The government has been warned that midwives feel "angry, demoralised and undervalued" after their pay award was staged, reducing its value to less than 2%.
And the Royal College of Midwives (RCM) said that a staffing "crisis" in the profession has been made worse by this year's decision over pay.
A review body had recommended that there should be a 2.5% pay increase for NHS staff, including midwives, but the government decided to award it in two stages.
As a result of that decision the value of the award was effectively reduced to 1.9%.
Extra money was later offered to help towards midwives' professional fees, but the college's governing council rejected the offer, although it did add that it would not be taking any industrial action.
Karlene Davis, general secretary of the RCM, said: "The government has picked the pockets of midwives who feel insulted by the offer.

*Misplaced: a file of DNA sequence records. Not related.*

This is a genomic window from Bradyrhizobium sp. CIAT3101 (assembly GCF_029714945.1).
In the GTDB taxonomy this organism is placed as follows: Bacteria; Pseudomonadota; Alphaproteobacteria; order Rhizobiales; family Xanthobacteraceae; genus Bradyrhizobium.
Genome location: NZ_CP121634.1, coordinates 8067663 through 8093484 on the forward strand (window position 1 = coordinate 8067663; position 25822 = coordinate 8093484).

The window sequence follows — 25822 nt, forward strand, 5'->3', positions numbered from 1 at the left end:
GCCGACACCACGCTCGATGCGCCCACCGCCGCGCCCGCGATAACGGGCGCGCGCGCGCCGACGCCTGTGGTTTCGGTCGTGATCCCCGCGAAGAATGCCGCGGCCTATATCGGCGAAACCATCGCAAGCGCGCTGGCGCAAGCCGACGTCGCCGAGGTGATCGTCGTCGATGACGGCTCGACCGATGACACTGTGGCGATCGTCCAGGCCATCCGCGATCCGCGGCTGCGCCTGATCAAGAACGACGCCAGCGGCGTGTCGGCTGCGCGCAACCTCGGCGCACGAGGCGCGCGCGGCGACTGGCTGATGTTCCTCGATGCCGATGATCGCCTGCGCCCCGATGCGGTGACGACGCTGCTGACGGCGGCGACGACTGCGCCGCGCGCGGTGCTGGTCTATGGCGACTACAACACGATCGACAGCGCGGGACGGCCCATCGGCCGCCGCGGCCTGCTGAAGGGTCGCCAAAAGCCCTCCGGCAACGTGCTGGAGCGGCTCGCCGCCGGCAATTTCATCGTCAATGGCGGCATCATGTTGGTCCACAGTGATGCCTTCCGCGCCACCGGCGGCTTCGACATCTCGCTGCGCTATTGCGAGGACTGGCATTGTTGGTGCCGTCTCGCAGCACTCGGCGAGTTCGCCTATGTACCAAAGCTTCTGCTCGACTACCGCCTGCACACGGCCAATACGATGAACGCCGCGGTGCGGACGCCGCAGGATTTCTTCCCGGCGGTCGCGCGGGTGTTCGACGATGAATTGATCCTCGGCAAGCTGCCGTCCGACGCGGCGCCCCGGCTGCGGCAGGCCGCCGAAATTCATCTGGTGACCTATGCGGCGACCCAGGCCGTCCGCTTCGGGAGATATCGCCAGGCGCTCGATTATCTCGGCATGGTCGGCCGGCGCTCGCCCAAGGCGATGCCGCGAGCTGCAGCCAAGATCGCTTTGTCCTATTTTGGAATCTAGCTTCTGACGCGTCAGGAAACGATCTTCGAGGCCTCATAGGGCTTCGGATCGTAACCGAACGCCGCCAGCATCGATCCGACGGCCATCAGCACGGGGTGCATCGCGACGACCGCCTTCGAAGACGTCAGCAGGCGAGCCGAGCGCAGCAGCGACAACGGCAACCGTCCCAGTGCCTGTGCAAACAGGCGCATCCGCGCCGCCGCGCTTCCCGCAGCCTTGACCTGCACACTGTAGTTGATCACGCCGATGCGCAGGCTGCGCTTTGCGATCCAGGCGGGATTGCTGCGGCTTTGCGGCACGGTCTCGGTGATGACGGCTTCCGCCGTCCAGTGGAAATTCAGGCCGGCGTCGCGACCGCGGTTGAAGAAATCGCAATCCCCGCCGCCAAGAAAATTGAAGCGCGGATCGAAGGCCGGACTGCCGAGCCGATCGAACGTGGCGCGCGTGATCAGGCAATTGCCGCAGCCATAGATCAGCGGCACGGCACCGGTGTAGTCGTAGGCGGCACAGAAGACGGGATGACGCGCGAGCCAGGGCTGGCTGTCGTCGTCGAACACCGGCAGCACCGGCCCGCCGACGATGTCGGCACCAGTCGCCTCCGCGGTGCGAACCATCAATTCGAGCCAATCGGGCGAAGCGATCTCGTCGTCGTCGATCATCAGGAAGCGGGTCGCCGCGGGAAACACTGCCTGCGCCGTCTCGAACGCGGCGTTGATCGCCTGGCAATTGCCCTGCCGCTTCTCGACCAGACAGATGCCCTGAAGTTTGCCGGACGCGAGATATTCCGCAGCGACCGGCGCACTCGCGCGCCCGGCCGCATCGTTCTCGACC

"It has left the profession feeling angry, demoralised and under-valued.
"We will shortly be submitting our evidence for next year's pay award, and I am telling the government that this time we and our members will not be rolled over."
Your comments: (Terms and conditions apply) "I cannot believe that in the present climate, with so much publicity and the general public on side, that the RCM have again sold us short. Who will come into this profession now? We are in serious danger of dying out. The government is just waiting for an opportunity to bring on the obstetric nurse and do away with us once and for all. Gee thanks RCM" - Jackie Davies, Nuneaton
"Yet again the RCM has sold us down the stream. When are they going to represent midwives' views instead of bowing down to government/management pressures?" - Alison Gordon, Birmingham